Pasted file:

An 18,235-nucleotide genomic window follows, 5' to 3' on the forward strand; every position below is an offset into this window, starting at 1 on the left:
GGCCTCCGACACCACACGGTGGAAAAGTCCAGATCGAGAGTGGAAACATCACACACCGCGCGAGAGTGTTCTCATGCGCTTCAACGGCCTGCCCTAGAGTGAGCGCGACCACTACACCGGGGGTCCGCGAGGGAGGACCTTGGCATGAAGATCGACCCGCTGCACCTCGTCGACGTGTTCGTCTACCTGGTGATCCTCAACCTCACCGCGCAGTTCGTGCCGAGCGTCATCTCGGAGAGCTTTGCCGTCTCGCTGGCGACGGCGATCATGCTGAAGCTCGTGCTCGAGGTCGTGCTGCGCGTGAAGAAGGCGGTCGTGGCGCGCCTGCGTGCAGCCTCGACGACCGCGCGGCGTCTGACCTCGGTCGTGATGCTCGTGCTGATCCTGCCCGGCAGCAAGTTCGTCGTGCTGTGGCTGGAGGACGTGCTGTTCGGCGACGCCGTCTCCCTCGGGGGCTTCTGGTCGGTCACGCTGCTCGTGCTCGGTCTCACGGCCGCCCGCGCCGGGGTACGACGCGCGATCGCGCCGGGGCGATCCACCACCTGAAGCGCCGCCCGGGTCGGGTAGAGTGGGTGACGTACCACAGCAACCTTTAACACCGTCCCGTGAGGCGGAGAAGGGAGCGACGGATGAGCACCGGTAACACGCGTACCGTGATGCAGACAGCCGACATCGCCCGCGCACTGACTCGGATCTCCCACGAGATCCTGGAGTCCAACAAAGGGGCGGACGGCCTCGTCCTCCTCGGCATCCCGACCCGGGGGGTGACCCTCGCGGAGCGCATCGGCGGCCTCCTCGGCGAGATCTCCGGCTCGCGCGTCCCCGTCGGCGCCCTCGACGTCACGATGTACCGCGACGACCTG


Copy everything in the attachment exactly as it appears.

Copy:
An 18,235-nucleotide genomic window follows, 5' to 3' on the forward strand; every position below is an offset into this window, starting at 1 on the left:
GGCCTCCGACACCACACGGTGGAAAAGTCCAGATCGAGAGTGGAAACATCACACACCGCGCGAGAGTGTTCTCATGCGCTTCAACGGCCTGCCCTAGAGTGAGCGCGACCACTACACCGGGGGTCCGCGAGGGAGGACCTTGGCATGAAGATCGACCCGCTGCACCTCGTCGACGTGTTCGTCTACCTGGTGATCCTCAACCTCACCGCGCAGTTCGTGCCGAGCGTCATCTCGGAGAGCTTTGCCGTCTCGCTGGCGACGGCGATCATGCTGAAGCTCGTGCTCGAGGTCGTGCTGCGCGTGAAGAAGGCGGTCGTGGCGCGCCTGCGTGCAGCCTCGACGACCGCGCGGCGTCTGACCTCGGTCGTGATGCTCGTGCTGATCCTGCCCGGCAGCAAGTTCGTCGTGCTGTGGCTGGAGGACGTGCTGTTCGGCGACGCCGTCTCCCTCGGGGGCTTCTGGTCGGTCACGCTGCTCGTGCTCGGTCTCACGGCCGCCCGCGCCGGGGTACGACGCGCGATCGCGCCGGGGCGATCCACCACCTGAAGCGCCGCCCGGGTCGGGTAGAGTGGGTGACGTACCACAGCAACCTTTAACACCGTCCCGTGAGGCGGAGAAGGGAGCGACGGATGAGCACCGGTAACACGCGTACCGTGATGCAGACAGCCGACATCGCCCGCGCACTGACTCGGATCTCCCACGAGATCCTGGAGTCCAACAAAGGGGCGGACGGCCTCGTCCTCCTCGGCATCCCGACCCGGGGGGTGACCCTCGCGGAGCGCATCGGCGGCCTCCTCGGCGAGATCTCCGGCTCGCGCGTCCCCGTCGGCGCCCTCGACGTCACGATGTACCGCGACGACCTG